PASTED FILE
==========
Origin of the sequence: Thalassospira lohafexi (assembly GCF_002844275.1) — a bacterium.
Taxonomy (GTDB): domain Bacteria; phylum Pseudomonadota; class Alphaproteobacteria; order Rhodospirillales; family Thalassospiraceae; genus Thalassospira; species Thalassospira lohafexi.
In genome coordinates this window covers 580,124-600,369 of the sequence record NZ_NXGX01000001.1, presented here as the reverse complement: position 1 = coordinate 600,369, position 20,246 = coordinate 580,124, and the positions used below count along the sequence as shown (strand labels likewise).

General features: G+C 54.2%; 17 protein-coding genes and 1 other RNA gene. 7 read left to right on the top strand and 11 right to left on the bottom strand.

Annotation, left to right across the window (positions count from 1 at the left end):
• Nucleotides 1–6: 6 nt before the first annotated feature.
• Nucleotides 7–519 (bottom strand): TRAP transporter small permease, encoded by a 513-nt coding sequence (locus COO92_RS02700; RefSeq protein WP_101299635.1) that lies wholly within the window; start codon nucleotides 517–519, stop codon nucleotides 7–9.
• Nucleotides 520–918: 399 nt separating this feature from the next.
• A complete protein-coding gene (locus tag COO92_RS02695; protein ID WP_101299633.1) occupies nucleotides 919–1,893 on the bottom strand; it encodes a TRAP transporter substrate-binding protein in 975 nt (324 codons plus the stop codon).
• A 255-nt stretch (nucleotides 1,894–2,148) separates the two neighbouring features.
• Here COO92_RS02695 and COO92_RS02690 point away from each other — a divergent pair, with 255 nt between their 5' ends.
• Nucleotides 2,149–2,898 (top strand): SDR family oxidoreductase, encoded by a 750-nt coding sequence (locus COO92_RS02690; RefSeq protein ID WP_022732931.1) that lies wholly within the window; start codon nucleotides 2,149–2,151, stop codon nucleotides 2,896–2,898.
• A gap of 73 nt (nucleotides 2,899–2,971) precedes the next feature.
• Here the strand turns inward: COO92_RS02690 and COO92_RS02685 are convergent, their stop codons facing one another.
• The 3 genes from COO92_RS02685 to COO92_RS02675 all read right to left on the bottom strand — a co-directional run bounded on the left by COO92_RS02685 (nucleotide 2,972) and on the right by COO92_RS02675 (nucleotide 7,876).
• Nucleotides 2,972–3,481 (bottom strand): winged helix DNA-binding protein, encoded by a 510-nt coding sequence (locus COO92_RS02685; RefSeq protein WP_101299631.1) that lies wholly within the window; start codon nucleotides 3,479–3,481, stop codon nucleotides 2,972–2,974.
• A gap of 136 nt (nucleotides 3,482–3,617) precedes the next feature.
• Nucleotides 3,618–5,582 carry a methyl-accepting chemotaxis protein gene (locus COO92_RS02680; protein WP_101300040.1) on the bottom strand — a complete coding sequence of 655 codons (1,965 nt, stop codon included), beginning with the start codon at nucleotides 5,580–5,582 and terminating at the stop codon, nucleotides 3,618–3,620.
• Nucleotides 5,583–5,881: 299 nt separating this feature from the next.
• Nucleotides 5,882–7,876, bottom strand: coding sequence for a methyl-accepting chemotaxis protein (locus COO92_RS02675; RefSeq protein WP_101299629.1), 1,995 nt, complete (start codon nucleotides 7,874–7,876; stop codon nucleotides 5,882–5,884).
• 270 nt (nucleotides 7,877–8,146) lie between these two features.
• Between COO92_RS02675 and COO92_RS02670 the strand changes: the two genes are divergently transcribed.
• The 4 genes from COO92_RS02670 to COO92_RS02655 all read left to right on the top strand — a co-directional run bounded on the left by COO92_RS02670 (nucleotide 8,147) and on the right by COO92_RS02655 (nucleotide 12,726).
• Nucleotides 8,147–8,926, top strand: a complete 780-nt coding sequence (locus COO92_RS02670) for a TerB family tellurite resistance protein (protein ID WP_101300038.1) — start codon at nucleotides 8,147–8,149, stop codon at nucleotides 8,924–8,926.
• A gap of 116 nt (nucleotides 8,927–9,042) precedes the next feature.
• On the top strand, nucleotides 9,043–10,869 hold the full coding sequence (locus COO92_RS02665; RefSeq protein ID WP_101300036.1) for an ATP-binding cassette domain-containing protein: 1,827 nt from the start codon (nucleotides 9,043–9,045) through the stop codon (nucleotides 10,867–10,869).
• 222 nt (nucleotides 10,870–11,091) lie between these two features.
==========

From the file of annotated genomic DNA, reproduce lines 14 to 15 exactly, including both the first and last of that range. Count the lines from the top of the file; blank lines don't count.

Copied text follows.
• Here the strand turns inward: COO92_RS02690 and COO92_RS02685 are convergent, their stop codons facing one another.
• The 3 genes from COO92_RS02685 to COO92_RS02675 all read right to left on the bottom strand — a co-directional run bounded on the left by COO92_RS02685 (nucleotide 2,972) and on the right by COO92_RS02675 (nucleotide 7,876).